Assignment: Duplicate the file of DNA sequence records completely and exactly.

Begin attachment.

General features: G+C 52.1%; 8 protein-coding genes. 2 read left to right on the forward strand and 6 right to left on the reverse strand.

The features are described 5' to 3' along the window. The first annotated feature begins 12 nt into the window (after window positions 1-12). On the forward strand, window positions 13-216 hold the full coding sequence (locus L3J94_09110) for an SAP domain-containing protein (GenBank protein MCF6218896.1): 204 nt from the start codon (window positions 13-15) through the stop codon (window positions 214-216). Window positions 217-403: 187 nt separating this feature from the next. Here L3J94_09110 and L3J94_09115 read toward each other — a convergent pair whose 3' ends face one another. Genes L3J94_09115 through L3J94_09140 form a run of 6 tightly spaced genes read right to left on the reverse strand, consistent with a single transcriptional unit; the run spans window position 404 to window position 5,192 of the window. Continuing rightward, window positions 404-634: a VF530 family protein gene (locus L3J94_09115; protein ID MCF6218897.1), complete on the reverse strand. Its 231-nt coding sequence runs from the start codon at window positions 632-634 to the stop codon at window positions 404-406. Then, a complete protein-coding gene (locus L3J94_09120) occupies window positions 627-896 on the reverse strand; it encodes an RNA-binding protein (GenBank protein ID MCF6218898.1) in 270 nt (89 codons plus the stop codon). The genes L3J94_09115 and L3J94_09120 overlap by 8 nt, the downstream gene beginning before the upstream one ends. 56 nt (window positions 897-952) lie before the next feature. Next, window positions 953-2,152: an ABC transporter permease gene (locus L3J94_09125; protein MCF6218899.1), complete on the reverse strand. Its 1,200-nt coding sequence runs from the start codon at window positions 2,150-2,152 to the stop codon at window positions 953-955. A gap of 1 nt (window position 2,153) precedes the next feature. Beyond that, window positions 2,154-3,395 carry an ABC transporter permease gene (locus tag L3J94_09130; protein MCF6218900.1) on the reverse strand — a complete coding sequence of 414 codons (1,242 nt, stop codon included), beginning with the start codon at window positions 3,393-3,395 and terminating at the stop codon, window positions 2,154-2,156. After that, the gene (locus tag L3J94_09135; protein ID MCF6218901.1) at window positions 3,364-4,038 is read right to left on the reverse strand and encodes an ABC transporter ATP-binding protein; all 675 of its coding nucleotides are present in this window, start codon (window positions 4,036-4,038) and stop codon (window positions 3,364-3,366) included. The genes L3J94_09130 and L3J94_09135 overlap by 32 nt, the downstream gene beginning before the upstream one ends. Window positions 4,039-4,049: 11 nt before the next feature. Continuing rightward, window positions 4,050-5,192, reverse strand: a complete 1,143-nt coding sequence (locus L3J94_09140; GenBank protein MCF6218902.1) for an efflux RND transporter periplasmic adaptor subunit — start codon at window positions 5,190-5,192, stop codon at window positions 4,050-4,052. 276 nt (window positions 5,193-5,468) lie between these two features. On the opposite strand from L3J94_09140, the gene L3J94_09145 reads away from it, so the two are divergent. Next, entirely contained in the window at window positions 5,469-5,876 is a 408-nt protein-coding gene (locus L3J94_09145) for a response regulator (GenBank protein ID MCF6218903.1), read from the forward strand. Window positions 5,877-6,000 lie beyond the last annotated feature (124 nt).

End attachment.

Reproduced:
General features: G+C 52.1%; 8 protein-coding genes. 2 read left to right on the forward strand and 6 right to left on the reverse strand.

The features are described 5' to 3' along the window. The first annotated feature begins 12 nt into the window (after window positions 1-12). On the forward strand, window positions 13-216 hold the full coding sequence (locus L3J94_09110) for an SAP domain-containing protein (GenBank protein MCF6218896.1): 204 nt from the start codon (window positions 13-15) through the stop codon (window positions 214-216). Window positions 217-403: 187 nt separating this feature from the next. Here L3J94_09110 and L3J94_09115 read toward each other — a convergent pair whose 3' ends face one another. Genes L3J94_09115 through L3J94_09140 form a run of 6 tightly spaced genes read right to left on the reverse strand, consistent with a single transcriptional unit; the run spans window position 404 to window position 5,192 of the window. Continuing rightward, window positions 404-634: a VF530 family protein gene (locus L3J94_09115; protein ID MCF6218897.1), complete on the reverse strand. Its 231-nt coding sequence runs from the start codon at window positions 632-634 to the stop codon at window positions 404-406. Then, a complete protein-coding gene (locus L3J94_09120) occupies window positions 627-896 on the reverse strand; it encodes an RNA-binding protein (GenBank protein ID MCF6218898.1) in 270 nt (89 codons plus the stop codon). The genes L3J94_09115 and L3J94_09120 overlap by 8 nt, the downstream gene beginning before the upstream one ends. 56 nt (window positions 897-952) lie before the next feature. Next, window positions 953-2,152: an ABC transporter permease gene (locus L3J94_09125; protein MCF6218899.1), complete on the reverse strand. Its 1,200-nt coding sequence runs from the start codon at window positions 2,150-2,152 to the stop codon at window positions 953-955. A gap of 1 nt (window position 2,153) precedes the next feature. Beyond that, window positions 2,154-3,395 carry an ABC transporter permease gene (locus tag L3J94_09130; protein MCF6218900.1) on the reverse strand — a complete coding sequence of 414 codons (1,242 nt, stop codon included), beginning with the start codon at window positions 3,393-3,395 and terminating at the stop codon, window positions 2,154-2,156. After that, the gene (locus tag L3J94_09135; protein ID MCF6218901.1) at window positions 3,364-4,038 is read right to left on the reverse strand and encodes an ABC transporter ATP-binding protein; all 675 of its coding nucleotides are present in this window, start codon (window positions 4,036-4,038) and stop codon (window positions 3,364-3,366) included. The genes L3J94_09130 and L3J94_09135 overlap by 32 nt, the downstream gene beginning before the upstream one ends. Window positions 4,039-4,049: 11 nt before the next feature. Continuing rightward, window positions 4,050-5,192, reverse strand: a complete 1,143-nt coding sequence (locus L3J94_09140; GenBank protein MCF6218902.1) for an efflux RND transporter periplasmic adaptor subunit — start codon at window positions 5,190-5,192, stop codon at window positions 4,050-4,052. 276 nt (window positions 5,193-5,468) lie between these two features. On the opposite strand from L3J94_09140, the gene L3J94_09145 reads away from it, so the two are divergent. Next, entirely contained in the window at window positions 5,469-5,876 is a 408-nt protein-coding gene (locus L3J94_09145) for a response regulator (GenBank protein ID MCF6218903.1), read from the forward strand. Window positions 5,877-6,000 lie beyond the last annotated feature (124 nt).